If you’re a writer who is working towards publication, you’ve probably heard about the importance of building your platform. Essentially, a platform is your base of readers, those who read your work regularly via your blog, newsletter, or social media posts. Building a platform can be one of the most challenging parts of the writing life, but it’s a necessary one. Publishers expect us to build an audience for our work.
If you’re struggling to build your readership, author and acquisitions editor Jennifer Dukes Lee offers practical advice for how to take steps towards publication — even with a small platform.
Jennifer’s advice can be summed up with a single memorable phrase, “Grow slow.” Read on for her practical tips on growing slow.
First, we need to decide which platforms work for us and then show up regularly to serve our readers. Remember: Our goal is to share a message. Our goal is not to strive...
Author and prolific blogger Frank Viola wants writers to know: Blogging isn’t dead. If you are a writer who wants to reach readers, a blog is still the best place to do it. Blogging hasn’t disappeared, it has evolved since the height of its popularity in the early to mid-2000s, and that’s good news for writers who are beginning to build their online presence.
For many content creators, social media has taken over where blogs left off. While social media is an important tool for reaching followers and growing a platform, it’s also a borrowed digital space. Writers are subject to algorithms, platform changes, and the possibility of losing their work altogether. On the other hand, a blog belongs to you, the creator. You can offer whatever you want in your space.
“A blog is still pertinent, relevant, and even more appropriate today than ever.” — Frank Viola
Why do you need a blog? Here are four reasons blogging remains an...
No matter what genre we write, chances are we’re using stories to illustrate our point and communicate with our reader. It can be tempting to save our best stories for a book, but if we’re on social media, we have instant access to our readers right now. We have the opportunity to develop our storytelling skills on social media every day, in real time, as we interact with our followers.
Carlos Whittaker is one writer who does this well; he’s a multi-book author who also creates compelling daily content on Instagram stories for his followers. Storytelling is his gift, and he hones this skill while also reaching out to his readers in a way that compels them to stay connected to his work.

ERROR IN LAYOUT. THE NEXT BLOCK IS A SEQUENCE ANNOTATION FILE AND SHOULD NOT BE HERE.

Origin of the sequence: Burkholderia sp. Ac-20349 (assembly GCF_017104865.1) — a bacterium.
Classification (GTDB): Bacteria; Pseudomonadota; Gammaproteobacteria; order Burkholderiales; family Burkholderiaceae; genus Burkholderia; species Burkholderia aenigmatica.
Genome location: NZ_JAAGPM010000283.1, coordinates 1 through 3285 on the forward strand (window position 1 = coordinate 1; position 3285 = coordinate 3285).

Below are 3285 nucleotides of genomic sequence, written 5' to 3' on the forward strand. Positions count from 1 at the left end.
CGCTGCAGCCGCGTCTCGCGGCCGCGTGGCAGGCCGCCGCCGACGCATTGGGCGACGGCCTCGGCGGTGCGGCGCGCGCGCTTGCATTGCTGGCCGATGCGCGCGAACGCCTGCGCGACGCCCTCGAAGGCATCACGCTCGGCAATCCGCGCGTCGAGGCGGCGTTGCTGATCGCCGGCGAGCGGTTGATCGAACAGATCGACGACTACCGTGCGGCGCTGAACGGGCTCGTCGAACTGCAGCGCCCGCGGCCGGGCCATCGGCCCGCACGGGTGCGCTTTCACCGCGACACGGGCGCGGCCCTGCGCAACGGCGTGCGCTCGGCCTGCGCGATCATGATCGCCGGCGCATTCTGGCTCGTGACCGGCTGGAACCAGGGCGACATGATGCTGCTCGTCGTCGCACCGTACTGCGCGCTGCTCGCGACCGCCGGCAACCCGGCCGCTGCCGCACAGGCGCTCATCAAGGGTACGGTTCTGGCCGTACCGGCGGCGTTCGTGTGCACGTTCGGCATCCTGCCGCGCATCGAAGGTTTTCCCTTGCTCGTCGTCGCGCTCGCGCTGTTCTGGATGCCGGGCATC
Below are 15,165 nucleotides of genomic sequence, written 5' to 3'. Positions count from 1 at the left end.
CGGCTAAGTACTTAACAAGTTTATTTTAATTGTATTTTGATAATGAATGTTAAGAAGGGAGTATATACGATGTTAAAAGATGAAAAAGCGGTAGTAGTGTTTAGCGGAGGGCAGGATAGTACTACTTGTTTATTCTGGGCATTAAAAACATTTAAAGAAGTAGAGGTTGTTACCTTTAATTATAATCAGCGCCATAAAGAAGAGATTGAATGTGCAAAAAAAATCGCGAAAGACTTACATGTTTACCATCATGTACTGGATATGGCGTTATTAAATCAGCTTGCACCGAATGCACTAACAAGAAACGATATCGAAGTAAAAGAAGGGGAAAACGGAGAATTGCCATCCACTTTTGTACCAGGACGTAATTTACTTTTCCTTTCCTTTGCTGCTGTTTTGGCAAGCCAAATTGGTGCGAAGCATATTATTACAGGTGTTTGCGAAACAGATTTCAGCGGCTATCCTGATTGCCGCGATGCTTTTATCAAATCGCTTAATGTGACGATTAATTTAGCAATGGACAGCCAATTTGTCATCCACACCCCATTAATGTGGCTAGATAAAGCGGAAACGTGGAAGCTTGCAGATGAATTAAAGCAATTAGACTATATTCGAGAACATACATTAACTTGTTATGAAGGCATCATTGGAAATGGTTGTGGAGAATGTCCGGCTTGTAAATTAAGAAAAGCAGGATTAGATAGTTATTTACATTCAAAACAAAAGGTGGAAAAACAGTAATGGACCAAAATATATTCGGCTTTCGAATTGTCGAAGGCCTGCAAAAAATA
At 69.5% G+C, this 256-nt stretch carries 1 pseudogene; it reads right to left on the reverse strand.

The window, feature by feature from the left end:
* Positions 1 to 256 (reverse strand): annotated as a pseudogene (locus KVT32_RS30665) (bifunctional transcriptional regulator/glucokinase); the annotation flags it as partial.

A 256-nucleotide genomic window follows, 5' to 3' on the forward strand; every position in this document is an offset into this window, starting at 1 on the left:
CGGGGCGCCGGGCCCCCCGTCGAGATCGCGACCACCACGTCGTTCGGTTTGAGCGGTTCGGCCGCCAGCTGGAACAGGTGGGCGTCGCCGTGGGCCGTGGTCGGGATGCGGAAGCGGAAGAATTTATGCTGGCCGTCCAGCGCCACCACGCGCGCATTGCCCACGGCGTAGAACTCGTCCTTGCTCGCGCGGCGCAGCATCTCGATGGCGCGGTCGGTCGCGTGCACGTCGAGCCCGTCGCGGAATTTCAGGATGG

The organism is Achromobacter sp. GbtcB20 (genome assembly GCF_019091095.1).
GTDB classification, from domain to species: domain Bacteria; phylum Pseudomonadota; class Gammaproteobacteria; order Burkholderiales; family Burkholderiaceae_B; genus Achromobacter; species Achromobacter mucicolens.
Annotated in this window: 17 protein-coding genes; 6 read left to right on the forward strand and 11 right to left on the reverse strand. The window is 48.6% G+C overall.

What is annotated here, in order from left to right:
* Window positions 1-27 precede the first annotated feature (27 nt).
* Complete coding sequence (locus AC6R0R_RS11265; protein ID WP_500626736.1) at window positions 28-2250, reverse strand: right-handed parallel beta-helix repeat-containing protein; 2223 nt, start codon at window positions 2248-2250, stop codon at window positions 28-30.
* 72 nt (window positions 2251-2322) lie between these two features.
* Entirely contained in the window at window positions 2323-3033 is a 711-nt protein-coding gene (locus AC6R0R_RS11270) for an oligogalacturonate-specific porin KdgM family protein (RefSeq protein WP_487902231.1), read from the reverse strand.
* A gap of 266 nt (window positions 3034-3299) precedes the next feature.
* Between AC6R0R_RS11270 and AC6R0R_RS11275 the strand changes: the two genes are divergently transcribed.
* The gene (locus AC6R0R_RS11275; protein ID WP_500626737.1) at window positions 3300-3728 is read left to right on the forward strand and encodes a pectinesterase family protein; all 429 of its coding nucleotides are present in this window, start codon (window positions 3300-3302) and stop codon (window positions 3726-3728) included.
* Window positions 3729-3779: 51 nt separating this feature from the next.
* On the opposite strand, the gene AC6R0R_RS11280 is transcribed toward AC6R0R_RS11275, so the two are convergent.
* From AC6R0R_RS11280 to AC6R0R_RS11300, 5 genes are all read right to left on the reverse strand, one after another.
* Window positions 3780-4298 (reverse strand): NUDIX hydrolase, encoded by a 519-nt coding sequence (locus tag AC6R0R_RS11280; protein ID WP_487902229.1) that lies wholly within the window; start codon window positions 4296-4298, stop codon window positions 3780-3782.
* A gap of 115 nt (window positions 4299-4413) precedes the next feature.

“I continue to tell stories on a daily basis. I use my storytelling . . . to allow my [followers] to feel like they’re in my life. That’s the goal. Not only am I building my storytelling skill set, but I’m allowing my readers to feel this soul...
Growing a robust platform through online marketing is most often a task associated with nonfiction writers. However, novelist Katherine Reay believes this is the job of the fiction writer as well.
In a conversation with hope*writers, Katherine gives novelists the following advice, based on her own personal experience, for growing platforms and building a loyal readership.
When it comes to a strong social media following, a large subscriber list, or other marketing metrics, the starting line is the same for all of us. No one has a built-in platform, and all writers have to work hard to build a following or readership from scratch.
Rather than waste headspace lamenting a small beginning, we can embrace our platforms for what they are right now while still holding on to hope for growth. Our modest beginnings will grow as we continue to build our platforms with equal parts fun, effort, and strategy.
Among writers, the word “networking” conjures up images of forced connections, mixed motives, and try-hard conversations. The thought of networking can leave many writers with a feeling of overwhelm or even dread. However, networking is an important part of sharing your work and growing your audience.
At hope*writers, we know writers can’t do it all on their own. We’re committed to helping you balance the art of writing and the business of publishing — networking is a necessary part of the process.
We interviewed author and speaker Katie Reid, who shared the wins and pitfalls she experienced in the networking process.
Katie offers us the following do’s and don’ts of networking as writers:
Get to know people in the same casual, friendly way you would if you sat down over coffee.
Try to impress people. This doesn’t build authentic relationships. Building real relationships that benefit both...